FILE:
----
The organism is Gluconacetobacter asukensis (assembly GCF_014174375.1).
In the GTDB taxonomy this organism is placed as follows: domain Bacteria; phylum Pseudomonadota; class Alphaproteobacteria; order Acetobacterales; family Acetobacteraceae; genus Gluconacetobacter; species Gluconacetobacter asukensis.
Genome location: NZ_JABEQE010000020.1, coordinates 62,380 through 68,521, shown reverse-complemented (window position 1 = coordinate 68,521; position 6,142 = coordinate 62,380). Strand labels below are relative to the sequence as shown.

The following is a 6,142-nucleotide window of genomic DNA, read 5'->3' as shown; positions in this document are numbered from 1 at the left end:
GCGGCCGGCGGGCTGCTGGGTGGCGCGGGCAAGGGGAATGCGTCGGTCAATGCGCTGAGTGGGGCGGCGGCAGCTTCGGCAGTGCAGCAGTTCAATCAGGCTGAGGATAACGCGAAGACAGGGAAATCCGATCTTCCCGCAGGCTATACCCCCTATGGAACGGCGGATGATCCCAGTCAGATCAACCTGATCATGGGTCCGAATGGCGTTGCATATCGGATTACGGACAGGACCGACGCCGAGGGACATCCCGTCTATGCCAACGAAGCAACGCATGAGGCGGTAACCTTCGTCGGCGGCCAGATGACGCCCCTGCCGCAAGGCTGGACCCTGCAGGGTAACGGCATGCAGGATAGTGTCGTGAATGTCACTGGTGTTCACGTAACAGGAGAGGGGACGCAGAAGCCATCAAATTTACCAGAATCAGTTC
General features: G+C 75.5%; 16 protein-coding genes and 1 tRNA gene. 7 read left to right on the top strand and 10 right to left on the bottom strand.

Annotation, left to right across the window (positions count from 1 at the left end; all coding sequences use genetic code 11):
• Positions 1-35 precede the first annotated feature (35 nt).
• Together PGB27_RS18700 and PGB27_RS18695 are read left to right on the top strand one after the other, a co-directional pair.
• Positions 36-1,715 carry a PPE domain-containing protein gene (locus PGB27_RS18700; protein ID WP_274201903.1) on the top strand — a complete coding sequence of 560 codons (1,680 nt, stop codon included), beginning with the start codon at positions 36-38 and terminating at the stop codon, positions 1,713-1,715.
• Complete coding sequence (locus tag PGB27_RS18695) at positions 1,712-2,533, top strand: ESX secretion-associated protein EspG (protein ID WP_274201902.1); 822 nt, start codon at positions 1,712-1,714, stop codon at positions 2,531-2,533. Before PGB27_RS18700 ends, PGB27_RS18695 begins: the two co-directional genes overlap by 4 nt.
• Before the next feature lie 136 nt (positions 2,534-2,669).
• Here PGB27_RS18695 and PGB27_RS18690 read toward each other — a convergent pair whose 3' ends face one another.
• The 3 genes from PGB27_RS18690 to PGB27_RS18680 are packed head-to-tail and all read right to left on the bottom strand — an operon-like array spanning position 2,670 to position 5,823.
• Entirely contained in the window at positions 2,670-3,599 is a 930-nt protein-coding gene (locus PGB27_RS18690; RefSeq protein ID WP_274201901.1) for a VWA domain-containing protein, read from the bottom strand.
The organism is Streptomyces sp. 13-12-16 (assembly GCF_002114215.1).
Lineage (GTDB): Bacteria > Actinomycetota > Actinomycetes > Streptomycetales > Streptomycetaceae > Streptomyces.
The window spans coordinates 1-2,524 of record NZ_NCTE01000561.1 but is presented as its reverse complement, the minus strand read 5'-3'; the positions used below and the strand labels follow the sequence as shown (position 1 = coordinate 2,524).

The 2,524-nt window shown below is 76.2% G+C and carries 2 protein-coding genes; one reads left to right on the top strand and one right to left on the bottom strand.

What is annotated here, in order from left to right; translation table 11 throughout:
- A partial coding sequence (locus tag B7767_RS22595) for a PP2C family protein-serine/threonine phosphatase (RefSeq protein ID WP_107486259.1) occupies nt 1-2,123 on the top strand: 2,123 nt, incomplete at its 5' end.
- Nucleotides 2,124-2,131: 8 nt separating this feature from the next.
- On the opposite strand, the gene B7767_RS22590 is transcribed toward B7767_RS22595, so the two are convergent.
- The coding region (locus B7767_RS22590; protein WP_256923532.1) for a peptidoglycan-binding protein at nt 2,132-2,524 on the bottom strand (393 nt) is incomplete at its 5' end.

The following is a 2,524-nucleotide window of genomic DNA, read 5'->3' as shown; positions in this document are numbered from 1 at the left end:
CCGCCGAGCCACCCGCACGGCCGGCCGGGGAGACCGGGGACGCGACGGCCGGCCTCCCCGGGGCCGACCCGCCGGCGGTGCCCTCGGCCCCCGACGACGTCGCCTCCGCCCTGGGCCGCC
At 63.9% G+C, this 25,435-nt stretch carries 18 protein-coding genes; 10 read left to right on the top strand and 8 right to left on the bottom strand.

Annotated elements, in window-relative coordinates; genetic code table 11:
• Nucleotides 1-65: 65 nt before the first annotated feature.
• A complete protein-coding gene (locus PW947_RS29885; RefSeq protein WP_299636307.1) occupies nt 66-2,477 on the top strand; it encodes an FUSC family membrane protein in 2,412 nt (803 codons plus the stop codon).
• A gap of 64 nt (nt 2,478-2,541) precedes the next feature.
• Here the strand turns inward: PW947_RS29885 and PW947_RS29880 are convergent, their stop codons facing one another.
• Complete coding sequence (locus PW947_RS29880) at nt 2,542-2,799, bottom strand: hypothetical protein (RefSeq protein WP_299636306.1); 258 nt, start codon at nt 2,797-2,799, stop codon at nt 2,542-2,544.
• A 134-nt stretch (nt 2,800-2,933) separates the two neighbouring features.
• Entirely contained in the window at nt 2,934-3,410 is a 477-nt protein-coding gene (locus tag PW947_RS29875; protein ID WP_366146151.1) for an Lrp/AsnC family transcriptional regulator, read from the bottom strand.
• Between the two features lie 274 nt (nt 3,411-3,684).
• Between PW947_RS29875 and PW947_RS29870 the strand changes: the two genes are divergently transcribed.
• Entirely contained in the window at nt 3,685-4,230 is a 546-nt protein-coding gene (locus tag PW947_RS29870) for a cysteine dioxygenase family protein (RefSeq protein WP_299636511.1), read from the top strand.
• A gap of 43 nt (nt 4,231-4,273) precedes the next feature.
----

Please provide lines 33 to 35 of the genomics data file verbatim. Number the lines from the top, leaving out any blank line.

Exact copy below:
• Complete coding sequence (locus PW947_RS29880) at nt 2,542-2,799, bottom strand: hypothetical protein (RefSeq protein WP_299636306.1); 258 nt, start codon at nt 2,797-2,799, stop codon at nt 2,542-2,544.
• A 134-nt stretch (nt 2,800-2,933) separates the two neighbouring features.
• Entirely contained in the window at nt 2,934-3,410 is a 477-nt protein-coding gene (locus tag PW947_RS29875; protein ID WP_366146151.1) for an Lrp/AsnC family transcriptional regulator, read from the bottom strand.